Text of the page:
A small sampling of some favorite perennials. More to be added soon.
These are also called Peruvian Lilies and the flowers do indeed have a small lily-like cup to their shape. This orange variety has a stripe of yellow with a few brown streaks, which make it even more complex and enticing. They really add a lively punch to the garden, especially when contrasting with darker flowers, like Lavandula ‘Otto Quast’ or Salvia ‘Black and Blue.’ They love full sun and when they get happy, they will create more and more of their fleshy tubers so decide on a permanent place if possible. They’ll spread. But I’m not deterred by that, I just dig up clumps and give them to neighbors to share the gardening love.
Heuchera ‘Plum Pudding’
There are a ton of heucheras out there nowadays but I find I often rely on this old favorite when in need of a purple blast of color. It has the most vivid purple color and contrasts well with other yellow or blue-leaved plants. I love how the leaves emerge with pinker tones before turning to that blackish-purple color. I use this one all the time as a repeating pattern to tie in other colored foliage.
Sedum spectabile ‘Brilliant’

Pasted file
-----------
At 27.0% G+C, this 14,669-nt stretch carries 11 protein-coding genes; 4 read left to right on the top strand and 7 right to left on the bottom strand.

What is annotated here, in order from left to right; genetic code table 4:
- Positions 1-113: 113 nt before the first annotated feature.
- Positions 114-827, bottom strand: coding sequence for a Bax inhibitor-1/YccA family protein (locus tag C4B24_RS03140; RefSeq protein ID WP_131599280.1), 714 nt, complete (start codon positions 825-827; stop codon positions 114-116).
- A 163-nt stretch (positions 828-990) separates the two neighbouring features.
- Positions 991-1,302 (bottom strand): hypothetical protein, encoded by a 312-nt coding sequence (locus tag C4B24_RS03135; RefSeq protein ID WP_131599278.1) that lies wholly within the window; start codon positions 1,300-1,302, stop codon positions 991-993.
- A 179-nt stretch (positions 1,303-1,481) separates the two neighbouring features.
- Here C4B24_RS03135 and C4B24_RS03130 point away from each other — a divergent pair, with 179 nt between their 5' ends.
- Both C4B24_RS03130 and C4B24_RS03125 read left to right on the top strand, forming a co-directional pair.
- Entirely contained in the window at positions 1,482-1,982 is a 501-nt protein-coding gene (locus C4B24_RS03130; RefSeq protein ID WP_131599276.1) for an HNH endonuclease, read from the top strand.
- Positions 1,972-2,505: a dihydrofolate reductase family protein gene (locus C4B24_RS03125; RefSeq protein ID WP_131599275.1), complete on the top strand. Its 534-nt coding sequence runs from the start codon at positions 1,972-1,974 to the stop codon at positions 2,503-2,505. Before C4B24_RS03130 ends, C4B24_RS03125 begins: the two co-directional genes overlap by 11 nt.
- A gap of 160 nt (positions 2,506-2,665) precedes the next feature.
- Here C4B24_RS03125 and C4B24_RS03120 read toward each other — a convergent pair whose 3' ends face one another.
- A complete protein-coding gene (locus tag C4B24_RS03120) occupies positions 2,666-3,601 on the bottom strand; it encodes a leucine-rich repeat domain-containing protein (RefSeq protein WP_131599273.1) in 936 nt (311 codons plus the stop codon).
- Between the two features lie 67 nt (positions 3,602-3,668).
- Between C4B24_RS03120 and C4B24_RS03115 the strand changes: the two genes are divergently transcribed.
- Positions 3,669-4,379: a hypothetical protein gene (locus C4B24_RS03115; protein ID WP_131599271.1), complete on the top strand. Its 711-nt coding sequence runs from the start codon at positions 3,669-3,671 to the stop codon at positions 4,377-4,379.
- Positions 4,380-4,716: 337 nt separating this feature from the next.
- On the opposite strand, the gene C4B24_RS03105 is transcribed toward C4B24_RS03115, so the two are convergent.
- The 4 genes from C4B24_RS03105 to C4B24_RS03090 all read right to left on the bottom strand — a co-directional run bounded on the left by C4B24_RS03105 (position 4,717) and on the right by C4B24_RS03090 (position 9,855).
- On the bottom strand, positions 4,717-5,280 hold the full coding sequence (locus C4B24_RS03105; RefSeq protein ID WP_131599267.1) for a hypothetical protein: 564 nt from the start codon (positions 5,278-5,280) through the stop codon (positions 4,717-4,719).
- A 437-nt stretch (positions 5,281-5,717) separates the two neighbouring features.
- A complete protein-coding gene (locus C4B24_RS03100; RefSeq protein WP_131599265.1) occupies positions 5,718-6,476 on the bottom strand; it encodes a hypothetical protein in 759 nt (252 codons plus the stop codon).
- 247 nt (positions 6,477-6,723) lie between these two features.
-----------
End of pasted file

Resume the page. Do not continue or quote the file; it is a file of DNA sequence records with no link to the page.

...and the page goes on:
This stonecrop is brighter and more magenta than Sedum ‘Autumn Joy.’ Yet it still fades to a nice reddish color as autumn progresses. In the past friends have told me their sedums offer get tall and flop over. I’m pretty sure this is due to the soil being too rich. Sedums are succulents, which means they love dry conditions and lousy soil. Plant them in well-draining soil in the sun and they’ll take off in no time.
Salvia guarantica ‘Black and Blue’
I love all the salvias, which mostly have red or pink toned flowers. However, the Salvia guarantica cultivars are blue. ‘Black and Blue’ is particularly startling for its black calyces and true blue flowers . I love the unique tubular shape of salvias and they’re pretty, usually disease-free leaves. Despite their blue flower color, hummingbirds will visit these. This perennial officially is Zone 9 but I’ve grown it in two locations in the Seattle area and have never lost one yet. Loves sun and heat. Amazing plant.
Brunnera macrophylla ‘Jack Frost’
This brunnera is a real gem. The heart-shaped leaves light up a shady area and because of their scratchy texture, are not that affected by slugs (I’ve found). I do apply Sluggo now and then to deter chewing insects, but compared to a hosta, this brunnera is low-maintenance. It loves moisture and if it gets enough moisture and some sun, it can double in size in one year. Light blue flowers pop out on long, airy stems in mid-Spring, brightening up the shady area even more. This plant pairs well with a purple heuchera or dark green hellebore. It absolutely glows at twilight.
This is hands-down my all-time-favorite hosta. I just think it has so much to offer. It’s got pointed, elegant leaves with cold blue edges that fade in Monet-like strokes to medium green before finally pooling into that vivid chartreuse color. Plus, it holds its color well throughout summer and needs little care besides a bit of natural slug bait now and then. In late summer, it grows a hardy stalk of pale lavender flowers. What more could you want in a hosta?